APPENDIX______________________________________# Define offsets within the buffer for each register to be saved. Here,# Only the general purpose register R0 to R31, Condition register CR,# fixed point exception register XER, and DSISR register are shown in# this example for illustration purpose. Registers which may be 64-bit# long should have the offsets doubledword-aligned.# This assumes the system memory buffer address is stored in GPR R3.# It also assumes that the address is doubleword-aligned. .set R0sv,0 .set R1sv,8 .set R2sv,16 .set R3sv,24 .set R4sv,32 .set R5sv,40 .set R6sv,48 .set R7sv,56 .set R8sv,64 .set R9sv,72 .set R10sv,80 .set R11sv,88 .set R12sv,96 .set R13sv,104 .set R14sv,112 .set R15sv,120 .set R16sv,128 .set R17sv,136 .set R18sv,144 .set R19sv,152 .set R20sv,160 .set R21sv,168 .set R22sv,176 .set R23sv,184 .set R24sv,192 .set R25sv,200 .set R26sv,208 .set R27sv,216 .set R28sv,224 .set R29sv,232 .set R30sv,240 .set R31sv,248 .set CRsv,256 .set XERsv,260 .set DSISRsv,264 .set MODE,268# R3 is the address of the buffer. Start saving the lower 32-bit of# all general purposed registers stw R0,R0sv(R3) stw R1,R1sv(R3) stw R2,R2sv(R3) stw R3,R3sv(R3) stw R4,R4sv(R3) stw R5,R5sv(R3) stw R6,R6sv(R3) stw R7,R7sv(R3) stw R8,R8sv(R3) stw R9,R9sv(R3) stw R10,R10sv(R3) stw R11,R11sv(R3) stw R12,R12sv(R3) stw R13,R13sv(R3) stw R14,R14sv(R3) stw R15,R15sv(R3) stw R16,R16sv(R3) stW R17,R17sv(R3) stw R18,R18sv(R3) stw R19,R19sv(R3) stw R20,R20sv(R3) stw R21,R21sv(R3) stw R22,R22sv(R3) stw R23,R23sv(R3) stw R24,R24sv(R3) stw R25,R25sv(R3) stw R26,R26sv(R3) stw R27,R27sv(R3) stw R28,R28sv(R3) stw R29,R29sv(R3) stw R30,R30sv(R3) stw R31,R31sv(R3)# Clear lower 32-bit of registers R29 to R31 to zero. oris R29,R29,0 × FFFF ori R29,R29,0 × FFFF xoris R29,R29,0 × FFFF xori R29,R29,0 × FFFF oris R30,R30,0 × FFFF ori R30,R30,0 × FFFF xoris R30,R30,0 × FFFF xori R30,R30,0 × FFFF oris R31,R31,0 × FFFF ori R31,R31,0 × FFFF xoris R31,R31,0 × FFFF xori R31,R31,0 × FFFF# Find out the content of Condition Register field CR0 and CR1, and save# them into the register R31 as shown in the code. .set cr0,0 .set cr1,1save-- cr0 blt lt0 bgt gt0 beq eq0 bso so0 b cr0-- savedso0 oris R31,R31,0 × 1000 b cr0-- savedeq0 oris R31,R31,0 × 2000 b save-- cr0 + 12gt0 oris R31,R31,0 × 4000 b save-- cr0 + 8lt0 oris R31,R31,0 × 8000 b save-- cr0 + 4cr0-- savedsave-- cr1 blt cr1,lt1 bgt cr1,gt1 beq cr1,eq1 bso cr1,so1 b cr1-- savedsol oris R31,R31,0 × 0100 b cr1-- savedeq1 oris R31,R31,0 × 0200 b save-- cr1 + 12gt1 oris R31,R31,0 × 0400 b save-- cr1 + 8lt1 oris R31,R31,0 × 0800 b save-- cr1 + 4cr1-- saved:# Save XER(0-3) into CR1 field and clear XER(0-3) to zero. mcrxr cr1# Prepare to determine if the processor is 64-bit and in 64-bit mode. oris R30,R30,0 × 8000 # nego R30,R30 # Negate to generate SO and OV. neg R30,R30 # Restore R30's upper 32-bit in case# If the processor is 64-bit one and is in 64-bit mode, then OV can't be# set since R30 was not the most negative 64-bit number in the first# negation. Equivalently, if OV = 0, then the processor must be a 64-bit# one and in 64-bit mode. mcrxr cr0 # Move OV to CR0 for testing. bng is-- 64bit# Here, our code has determined that only 32-bit register-context needed# to be saved since the processor is a 32-bit one, or the processor is# a 64-bit one and running in 32-bit mode so that upper 32-bit of any# 64-bit register is not part of the context to be saved. mcrf cr0,cr1 # Get original XER(0-3) into mfcr R29 # R29 rlwinm R29,R29,0,0,3 # mfxer R30 # Get original XER(4-31) into rlwinm R30,R30,0,4,31 # R30 or R30,R30,R29 # Reconstruct original XER value stw R30,XERsv(R3) # Save it mtcrf 0 × C0,R31 # Restore condition register CR mfcr R29 # Get it into R29 stw R29,CRsv(R3) # Save it mfdsisr R29 # Get DSISR into R29 stw R29,DSISRsv(R3) # Save it addi R29,R0,0 # Indicate 32-bit context. stw R29,MODE(R3) # b context-- saved # Done|# In the following, the context is 64-bit long. The processor is 64-bit# one and in 64-bit mode. Use std instruction to save 64-bit registers.is-- 64bit std R0,R0sv(R3) std R1,R1sv(R3) std R2,R2sv(R3) std R3,R3sv(R3) std R4,R4sv(R3) std R5,R5sv(R3) std R6,R6sv(R3) std R7,R7sv(R3) std R8,R8sv(R3) std R9,R9sv(R3) std R10,R10sv(R3) std R11,R11sv(R3) std R12,R12sv(R3) std R13,R13sv(R3) std R14,R14sv(R3) std R15,R15sv(R3) std R16,R16sv(R3) std R17,R17sv(R3) std R18,R18sv(R3) std R19,R19sv(R3) std R20,R20sv(R3) std R21,R21sv(R3) std R22,R22sv(R3) std R23,R23sv(R3) std R24,R24sv(R3) std R25,R25sv(R3) std R26,R26sv(R3) std R27,R27sv(R3) std R28,R28sv(R3)# Now, save XER and CR registers mcrf cr0,cr1 # Get original XER(0-3) into mfcr R28 # R28 rlwinm R28,R28,0,0,3 # mfxer R27 # Get original XER(4-31) into rlwinm R27,R27,0,4,31 # R27 or R27,R27,R28 # Reconstruct original XER value stw R27,XERsV(R3) # Save it mtcrf 0 × C0,R31 # Restore condition register CR mfcr R28 # Get it into R28 stw R28,CRsv(R3) # Save it mfdsisr R28 # Get DSISR into R28 stw R28,DSISRsV(R3) # Save it# Lower 32-bit of R29, R30, and R31 were modified. Need to restore# them before saving. oris R29,R29,0 × FFFF # Clear lower 32-bit of R29 ori R29,R29,0 × FFFF # xoris R29,R29,0 × FFFF # xori R29,R29,0 × FFFF # oris R30,R30,0 × FFFF # Clear lower 32-bit of R30 ori R30,R30,0 × FFFF # xoris R30,R30,0 × FFFF # xori R30,R30,0 × FFFF # oris R31,R31,0 × FFFF # Clear lower 32-bit of R31 ori R31,R31,0 × FFFF # xoris R31,R31,0 × FFFF # xori R31,R31,0 × FFFF # lwz R28,R29sv(R3) # Restore R29 or R29,R29,R28 # lwz R28,R30sv(R3) # Restore R30 or R30,R30,R28 # lwz R28,R31sv(R3) # Restore R31 or R31,R31,R28 # std R29,R29sv(R3) # Save them std R30,R30sv(R3) # std R31,R31sv(R3) # addi R29,R0,1 # Indicate 64-bit context. stw R29,MODE(R3) #context-- saved# From here, additional special purpose registers can be saved using# either "stw" or "std" instruction based upon the setting of the MODE# flag stored in the buffer. The Mode flag is also helpful for the code# which restores the save context.______________________________________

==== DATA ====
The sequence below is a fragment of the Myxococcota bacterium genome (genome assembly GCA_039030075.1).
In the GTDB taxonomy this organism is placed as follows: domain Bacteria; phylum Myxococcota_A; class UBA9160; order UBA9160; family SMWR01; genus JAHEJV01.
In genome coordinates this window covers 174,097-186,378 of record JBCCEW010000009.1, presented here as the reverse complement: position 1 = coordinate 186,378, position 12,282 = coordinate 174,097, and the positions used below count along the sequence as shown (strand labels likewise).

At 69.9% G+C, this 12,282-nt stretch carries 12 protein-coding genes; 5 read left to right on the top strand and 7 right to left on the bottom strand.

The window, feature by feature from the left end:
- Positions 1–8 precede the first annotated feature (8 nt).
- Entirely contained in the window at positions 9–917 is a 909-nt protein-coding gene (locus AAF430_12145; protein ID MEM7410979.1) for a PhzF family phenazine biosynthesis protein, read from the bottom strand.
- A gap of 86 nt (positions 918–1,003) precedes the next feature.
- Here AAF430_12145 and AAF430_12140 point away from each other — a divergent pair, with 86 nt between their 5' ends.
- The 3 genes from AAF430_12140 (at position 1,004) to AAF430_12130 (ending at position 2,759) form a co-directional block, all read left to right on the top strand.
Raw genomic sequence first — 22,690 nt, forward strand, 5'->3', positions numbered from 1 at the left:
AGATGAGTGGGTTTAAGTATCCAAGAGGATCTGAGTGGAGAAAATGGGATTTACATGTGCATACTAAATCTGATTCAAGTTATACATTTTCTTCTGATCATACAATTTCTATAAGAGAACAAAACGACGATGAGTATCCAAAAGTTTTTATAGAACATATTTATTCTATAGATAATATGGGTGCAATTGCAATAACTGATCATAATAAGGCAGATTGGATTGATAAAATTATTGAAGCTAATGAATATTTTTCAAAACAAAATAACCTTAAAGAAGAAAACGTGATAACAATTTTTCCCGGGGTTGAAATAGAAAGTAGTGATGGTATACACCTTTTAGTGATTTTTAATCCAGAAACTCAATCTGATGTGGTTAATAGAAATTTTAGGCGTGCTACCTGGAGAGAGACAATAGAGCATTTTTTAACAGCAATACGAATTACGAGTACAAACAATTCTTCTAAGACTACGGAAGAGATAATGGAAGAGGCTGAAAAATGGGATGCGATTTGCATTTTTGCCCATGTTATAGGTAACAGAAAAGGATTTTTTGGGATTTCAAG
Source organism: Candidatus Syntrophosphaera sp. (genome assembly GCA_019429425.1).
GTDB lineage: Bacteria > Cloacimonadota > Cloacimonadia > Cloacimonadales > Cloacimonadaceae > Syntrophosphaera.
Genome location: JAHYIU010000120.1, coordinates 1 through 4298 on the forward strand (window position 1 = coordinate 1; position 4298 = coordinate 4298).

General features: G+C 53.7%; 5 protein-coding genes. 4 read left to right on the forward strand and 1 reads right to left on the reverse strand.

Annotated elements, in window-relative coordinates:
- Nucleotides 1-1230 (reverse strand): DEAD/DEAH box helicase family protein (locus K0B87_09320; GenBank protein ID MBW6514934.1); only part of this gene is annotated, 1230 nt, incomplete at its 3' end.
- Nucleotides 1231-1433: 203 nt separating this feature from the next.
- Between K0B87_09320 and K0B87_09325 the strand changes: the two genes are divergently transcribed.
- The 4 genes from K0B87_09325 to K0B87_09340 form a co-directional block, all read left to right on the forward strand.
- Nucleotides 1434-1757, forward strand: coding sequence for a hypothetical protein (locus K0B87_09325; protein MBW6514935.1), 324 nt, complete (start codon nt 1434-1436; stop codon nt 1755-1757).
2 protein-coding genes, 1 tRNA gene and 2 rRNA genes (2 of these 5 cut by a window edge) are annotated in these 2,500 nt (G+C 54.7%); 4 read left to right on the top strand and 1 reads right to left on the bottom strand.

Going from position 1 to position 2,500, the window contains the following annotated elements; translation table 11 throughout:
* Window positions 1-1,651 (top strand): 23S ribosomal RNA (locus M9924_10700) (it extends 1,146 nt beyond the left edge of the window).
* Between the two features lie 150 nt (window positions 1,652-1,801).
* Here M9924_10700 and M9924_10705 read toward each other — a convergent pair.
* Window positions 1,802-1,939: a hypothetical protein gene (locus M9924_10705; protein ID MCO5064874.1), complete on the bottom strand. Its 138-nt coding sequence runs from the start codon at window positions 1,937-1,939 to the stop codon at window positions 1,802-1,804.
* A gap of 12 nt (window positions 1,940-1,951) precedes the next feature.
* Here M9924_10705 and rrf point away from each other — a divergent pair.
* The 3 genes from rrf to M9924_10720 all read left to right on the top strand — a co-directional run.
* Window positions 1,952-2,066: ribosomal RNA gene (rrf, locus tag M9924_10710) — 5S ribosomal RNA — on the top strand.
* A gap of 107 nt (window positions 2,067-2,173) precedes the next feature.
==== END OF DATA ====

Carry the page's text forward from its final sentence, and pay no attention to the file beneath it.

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|U.S. Classification||711/171, 712/225, 712/23|
|International Classification||G06F9/42, G06F9/46, G06F9/48|
|Cooperative Classification||G06F9/461, G06F9/30112|
|European Classification||G06F9/30R4C, G06F9/46G|
|Feb 10, 1997||AS||Assignment|
Owner name: INTERNATIONAL BUSINESS MACHINES CORPORATION, NEW Y
Free format text: ASSIGNMENT OF ASSIGNORS INTEREST;ASSIGNOR:LEE, VAN HOA;REEL/FRAME:008476/0862
Effective date: 19970129
|Sep 19, 2002||FPAY||Fee payment|
Year of fee payment: 4
|Dec 6, 2006||REMI||Maintenance fee reminder mailed|
|May 18, 2007||LAPS||Lapse for failure to pay maintenance fees|
|Jul 10, 2007||FP||Expired due to failure to pay maintenance fee|
Effective date: 20070518